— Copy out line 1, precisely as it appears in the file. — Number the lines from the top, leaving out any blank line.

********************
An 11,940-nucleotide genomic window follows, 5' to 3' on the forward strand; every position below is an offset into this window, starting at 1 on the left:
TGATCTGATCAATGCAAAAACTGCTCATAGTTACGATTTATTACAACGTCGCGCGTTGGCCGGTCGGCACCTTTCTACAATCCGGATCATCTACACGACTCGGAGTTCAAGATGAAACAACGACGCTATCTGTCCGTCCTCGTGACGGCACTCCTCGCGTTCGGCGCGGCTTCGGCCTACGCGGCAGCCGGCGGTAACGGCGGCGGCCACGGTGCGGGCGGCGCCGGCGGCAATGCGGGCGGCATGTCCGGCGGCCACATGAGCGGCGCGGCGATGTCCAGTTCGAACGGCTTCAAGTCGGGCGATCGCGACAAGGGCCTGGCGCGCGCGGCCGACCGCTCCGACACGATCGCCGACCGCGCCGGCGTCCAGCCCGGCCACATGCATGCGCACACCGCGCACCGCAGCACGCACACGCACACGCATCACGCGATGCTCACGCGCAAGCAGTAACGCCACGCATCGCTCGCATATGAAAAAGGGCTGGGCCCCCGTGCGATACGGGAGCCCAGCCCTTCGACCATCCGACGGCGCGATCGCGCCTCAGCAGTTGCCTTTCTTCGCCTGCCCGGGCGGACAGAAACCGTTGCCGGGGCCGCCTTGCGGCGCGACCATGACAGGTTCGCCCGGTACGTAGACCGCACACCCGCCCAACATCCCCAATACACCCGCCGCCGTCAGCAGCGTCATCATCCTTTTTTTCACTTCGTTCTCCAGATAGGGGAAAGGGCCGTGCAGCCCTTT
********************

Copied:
An 11,940-nucleotide genomic window follows, 5' to 3' on the forward strand; every position below is an offset into this window, starting at 1 on the left: